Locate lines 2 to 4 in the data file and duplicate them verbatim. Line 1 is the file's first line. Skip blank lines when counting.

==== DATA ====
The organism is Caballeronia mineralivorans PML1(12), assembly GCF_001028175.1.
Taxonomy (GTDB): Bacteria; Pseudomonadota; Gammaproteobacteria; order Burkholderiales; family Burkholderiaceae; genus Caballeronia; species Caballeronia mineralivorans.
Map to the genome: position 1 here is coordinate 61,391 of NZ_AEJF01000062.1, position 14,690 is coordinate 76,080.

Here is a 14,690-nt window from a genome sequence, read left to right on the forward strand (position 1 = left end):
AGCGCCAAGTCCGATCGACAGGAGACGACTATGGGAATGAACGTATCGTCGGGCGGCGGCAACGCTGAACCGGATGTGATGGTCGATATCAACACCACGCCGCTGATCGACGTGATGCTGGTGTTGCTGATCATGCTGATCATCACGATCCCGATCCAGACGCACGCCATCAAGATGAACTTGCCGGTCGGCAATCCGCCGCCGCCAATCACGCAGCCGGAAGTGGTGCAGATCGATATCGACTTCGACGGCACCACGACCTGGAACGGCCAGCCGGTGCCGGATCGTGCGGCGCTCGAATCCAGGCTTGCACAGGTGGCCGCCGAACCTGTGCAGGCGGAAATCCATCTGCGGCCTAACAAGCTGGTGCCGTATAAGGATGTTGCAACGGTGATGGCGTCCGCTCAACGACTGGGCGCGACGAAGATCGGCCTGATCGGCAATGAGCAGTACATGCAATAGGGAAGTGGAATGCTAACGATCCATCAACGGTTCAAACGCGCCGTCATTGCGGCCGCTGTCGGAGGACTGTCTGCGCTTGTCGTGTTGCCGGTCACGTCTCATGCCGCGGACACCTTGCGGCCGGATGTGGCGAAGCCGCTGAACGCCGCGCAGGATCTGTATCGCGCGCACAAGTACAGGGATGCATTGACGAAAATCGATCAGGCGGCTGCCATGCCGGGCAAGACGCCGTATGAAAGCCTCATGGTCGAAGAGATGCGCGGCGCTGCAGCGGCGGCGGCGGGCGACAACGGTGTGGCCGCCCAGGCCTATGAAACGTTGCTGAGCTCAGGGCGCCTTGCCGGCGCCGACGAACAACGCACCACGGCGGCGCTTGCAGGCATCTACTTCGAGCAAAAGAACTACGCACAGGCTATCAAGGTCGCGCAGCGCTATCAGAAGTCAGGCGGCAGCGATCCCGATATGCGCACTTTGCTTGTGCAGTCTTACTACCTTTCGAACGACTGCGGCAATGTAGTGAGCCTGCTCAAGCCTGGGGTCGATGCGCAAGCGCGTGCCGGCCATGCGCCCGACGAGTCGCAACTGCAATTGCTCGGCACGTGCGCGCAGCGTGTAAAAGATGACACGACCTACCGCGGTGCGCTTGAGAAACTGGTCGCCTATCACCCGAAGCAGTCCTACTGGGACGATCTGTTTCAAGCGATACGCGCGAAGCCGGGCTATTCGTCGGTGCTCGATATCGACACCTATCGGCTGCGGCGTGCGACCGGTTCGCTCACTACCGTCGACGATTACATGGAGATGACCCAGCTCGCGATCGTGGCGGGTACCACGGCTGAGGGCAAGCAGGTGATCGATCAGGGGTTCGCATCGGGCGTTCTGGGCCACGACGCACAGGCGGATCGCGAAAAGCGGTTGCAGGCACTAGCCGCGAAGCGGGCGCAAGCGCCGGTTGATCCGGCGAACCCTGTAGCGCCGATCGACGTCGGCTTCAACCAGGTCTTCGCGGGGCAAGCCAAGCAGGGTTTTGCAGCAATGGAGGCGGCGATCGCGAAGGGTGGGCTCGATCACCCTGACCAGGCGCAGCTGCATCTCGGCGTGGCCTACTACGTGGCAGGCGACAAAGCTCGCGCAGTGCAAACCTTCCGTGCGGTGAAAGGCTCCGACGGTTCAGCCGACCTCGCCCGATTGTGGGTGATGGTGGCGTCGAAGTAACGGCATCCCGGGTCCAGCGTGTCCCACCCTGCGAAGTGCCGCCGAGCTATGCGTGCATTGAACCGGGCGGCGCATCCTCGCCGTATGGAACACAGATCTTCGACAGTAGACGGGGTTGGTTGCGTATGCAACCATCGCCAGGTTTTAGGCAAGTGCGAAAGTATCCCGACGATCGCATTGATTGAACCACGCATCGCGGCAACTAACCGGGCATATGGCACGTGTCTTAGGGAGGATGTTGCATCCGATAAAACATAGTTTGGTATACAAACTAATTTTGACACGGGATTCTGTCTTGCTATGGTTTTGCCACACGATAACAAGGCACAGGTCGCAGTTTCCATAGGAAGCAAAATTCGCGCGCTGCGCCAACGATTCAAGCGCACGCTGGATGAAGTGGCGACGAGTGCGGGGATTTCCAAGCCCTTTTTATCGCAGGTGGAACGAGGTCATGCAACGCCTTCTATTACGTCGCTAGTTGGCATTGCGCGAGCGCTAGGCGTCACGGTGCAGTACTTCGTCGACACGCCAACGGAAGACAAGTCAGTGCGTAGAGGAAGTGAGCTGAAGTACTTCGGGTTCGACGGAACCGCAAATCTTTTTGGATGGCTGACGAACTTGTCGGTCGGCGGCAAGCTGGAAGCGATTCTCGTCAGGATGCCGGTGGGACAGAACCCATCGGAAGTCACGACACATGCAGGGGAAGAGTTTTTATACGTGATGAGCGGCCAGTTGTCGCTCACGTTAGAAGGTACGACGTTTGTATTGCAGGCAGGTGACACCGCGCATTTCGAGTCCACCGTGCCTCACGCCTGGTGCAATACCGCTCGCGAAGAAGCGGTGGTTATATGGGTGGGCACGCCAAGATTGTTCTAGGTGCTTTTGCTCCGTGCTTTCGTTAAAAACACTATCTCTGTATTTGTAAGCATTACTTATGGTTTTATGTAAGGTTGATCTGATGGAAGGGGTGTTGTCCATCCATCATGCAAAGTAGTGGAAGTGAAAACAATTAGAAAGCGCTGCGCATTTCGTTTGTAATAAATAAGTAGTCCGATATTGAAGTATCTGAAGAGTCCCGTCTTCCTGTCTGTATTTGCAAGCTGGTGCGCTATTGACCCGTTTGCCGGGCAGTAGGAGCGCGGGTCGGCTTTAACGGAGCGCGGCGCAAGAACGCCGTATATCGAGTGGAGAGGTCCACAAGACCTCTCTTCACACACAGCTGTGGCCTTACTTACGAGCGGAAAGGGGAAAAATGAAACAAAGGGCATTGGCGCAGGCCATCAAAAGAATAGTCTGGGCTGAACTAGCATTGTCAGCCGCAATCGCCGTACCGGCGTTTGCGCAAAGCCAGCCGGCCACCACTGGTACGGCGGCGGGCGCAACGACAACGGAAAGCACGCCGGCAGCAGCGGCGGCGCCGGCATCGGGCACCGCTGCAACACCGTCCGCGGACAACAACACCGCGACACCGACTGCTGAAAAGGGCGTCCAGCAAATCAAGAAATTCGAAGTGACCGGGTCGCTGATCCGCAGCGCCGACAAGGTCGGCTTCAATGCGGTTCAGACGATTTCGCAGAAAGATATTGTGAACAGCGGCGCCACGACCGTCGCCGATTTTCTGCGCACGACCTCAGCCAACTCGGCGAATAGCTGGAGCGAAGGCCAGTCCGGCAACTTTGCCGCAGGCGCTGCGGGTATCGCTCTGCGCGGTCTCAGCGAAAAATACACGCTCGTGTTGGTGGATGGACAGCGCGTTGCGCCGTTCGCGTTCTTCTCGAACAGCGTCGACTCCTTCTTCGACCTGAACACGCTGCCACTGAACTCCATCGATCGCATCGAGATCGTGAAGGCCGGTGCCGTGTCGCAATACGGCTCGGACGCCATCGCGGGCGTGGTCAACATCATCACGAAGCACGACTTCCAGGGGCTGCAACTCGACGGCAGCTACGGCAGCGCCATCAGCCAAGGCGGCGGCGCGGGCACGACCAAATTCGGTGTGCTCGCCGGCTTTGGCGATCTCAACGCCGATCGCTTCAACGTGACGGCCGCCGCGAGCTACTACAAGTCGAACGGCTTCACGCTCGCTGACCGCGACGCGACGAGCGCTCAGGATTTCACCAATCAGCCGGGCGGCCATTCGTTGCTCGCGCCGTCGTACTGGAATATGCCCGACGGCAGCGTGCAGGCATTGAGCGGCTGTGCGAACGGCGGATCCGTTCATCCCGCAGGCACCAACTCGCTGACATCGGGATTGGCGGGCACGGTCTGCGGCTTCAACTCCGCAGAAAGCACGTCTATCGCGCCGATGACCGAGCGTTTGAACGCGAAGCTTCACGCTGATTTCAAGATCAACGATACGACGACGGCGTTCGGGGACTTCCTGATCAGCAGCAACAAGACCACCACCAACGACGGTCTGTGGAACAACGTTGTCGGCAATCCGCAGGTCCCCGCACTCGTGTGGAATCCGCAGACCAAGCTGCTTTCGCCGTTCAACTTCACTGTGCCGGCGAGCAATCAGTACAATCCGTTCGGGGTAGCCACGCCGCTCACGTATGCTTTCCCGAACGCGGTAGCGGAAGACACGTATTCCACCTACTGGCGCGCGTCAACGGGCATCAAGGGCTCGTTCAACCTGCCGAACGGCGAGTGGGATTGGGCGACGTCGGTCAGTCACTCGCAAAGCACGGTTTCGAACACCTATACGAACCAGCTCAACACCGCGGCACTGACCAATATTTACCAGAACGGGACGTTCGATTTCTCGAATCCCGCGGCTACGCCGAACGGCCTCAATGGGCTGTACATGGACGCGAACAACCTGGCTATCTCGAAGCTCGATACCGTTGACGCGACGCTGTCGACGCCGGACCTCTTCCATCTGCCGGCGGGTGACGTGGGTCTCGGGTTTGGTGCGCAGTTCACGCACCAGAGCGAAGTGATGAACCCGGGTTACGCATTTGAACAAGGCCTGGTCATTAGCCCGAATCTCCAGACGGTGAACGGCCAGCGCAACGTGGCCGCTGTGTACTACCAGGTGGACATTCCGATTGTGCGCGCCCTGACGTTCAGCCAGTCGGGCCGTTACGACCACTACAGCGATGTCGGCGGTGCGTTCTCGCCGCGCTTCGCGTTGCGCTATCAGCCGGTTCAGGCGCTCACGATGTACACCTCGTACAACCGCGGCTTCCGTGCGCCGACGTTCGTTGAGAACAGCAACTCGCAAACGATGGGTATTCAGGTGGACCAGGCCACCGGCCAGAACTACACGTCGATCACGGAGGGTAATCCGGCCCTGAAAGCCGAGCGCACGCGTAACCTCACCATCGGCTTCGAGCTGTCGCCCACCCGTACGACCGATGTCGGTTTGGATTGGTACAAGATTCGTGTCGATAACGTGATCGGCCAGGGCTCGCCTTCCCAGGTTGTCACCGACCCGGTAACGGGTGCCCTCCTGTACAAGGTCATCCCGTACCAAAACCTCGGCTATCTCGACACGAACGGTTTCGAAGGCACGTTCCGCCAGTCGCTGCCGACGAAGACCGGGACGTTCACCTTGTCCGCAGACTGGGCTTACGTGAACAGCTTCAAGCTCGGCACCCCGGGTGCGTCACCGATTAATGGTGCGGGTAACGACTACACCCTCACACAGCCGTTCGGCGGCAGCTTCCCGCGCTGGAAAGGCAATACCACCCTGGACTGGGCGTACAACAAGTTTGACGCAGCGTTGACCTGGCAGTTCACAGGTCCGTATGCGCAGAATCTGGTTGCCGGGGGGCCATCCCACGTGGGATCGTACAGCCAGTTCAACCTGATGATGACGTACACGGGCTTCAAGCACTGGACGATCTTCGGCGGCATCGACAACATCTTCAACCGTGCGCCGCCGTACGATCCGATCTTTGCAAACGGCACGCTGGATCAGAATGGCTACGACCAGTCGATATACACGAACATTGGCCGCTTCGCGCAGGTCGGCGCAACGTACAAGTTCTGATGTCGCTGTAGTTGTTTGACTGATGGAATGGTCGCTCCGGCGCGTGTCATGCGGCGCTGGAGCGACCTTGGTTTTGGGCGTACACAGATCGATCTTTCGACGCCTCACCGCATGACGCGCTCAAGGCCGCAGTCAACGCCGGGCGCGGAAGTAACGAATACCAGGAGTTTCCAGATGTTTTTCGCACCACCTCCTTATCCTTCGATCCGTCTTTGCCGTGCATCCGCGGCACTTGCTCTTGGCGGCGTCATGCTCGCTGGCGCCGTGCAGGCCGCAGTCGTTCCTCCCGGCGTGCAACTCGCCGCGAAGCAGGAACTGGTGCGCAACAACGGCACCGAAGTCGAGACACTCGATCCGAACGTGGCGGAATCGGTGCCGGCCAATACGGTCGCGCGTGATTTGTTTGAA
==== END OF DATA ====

Taxonomy (GTDB): Bacteria; Pseudomonadota; Gammaproteobacteria; order Burkholderiales; family Burkholderiaceae; genus Caballeronia; species Caballeronia mineralivorans.
Map to the genome: position 1 here is coordinate 61,391 of NZ_AEJF01000062.1, position 14,690 is coordinate 76,080.

Here is a 14,690-nt window from a genome sequence, read left to right on the forward strand (position 1 = left end):